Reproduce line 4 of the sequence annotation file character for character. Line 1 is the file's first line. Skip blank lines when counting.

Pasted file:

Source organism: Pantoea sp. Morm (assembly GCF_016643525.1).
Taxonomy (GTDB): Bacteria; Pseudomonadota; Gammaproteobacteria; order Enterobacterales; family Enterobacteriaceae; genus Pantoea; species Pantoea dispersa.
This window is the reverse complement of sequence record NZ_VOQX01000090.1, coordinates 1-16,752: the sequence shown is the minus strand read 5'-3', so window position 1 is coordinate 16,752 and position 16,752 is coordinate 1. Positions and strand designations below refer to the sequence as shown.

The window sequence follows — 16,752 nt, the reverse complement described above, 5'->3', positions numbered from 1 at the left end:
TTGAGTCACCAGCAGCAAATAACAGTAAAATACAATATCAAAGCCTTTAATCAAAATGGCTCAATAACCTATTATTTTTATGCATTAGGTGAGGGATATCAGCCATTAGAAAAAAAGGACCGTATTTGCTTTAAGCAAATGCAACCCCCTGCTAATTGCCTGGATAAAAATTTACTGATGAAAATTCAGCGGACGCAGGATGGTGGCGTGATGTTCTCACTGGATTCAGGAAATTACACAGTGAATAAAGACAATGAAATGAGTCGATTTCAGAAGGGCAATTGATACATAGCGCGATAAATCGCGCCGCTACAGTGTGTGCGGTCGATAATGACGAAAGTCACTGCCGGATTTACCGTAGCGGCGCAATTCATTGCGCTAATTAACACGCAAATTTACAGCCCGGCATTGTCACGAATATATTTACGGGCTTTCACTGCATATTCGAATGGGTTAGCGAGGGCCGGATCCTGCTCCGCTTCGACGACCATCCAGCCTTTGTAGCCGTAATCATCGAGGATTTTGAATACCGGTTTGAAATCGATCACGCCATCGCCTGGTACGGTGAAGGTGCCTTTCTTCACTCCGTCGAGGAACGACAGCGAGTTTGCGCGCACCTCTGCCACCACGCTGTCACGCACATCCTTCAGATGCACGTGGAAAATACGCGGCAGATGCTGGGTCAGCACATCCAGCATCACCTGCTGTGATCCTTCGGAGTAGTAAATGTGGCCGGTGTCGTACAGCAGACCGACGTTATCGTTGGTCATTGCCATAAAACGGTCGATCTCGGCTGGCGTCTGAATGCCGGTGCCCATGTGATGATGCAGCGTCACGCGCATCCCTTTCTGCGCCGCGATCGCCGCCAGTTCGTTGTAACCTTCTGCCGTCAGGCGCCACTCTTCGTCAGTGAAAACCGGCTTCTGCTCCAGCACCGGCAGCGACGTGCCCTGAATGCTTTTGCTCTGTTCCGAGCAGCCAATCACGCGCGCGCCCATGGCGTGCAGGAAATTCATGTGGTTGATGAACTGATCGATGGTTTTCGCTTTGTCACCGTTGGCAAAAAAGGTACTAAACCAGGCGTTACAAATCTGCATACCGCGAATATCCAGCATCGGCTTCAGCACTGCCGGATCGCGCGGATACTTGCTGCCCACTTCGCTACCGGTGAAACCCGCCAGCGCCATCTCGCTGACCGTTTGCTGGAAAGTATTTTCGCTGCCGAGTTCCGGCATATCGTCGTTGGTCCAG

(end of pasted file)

The window sequence follows — 16,752 nt, the reverse complement described above, 5'->3', positions numbered from 1 at the left end: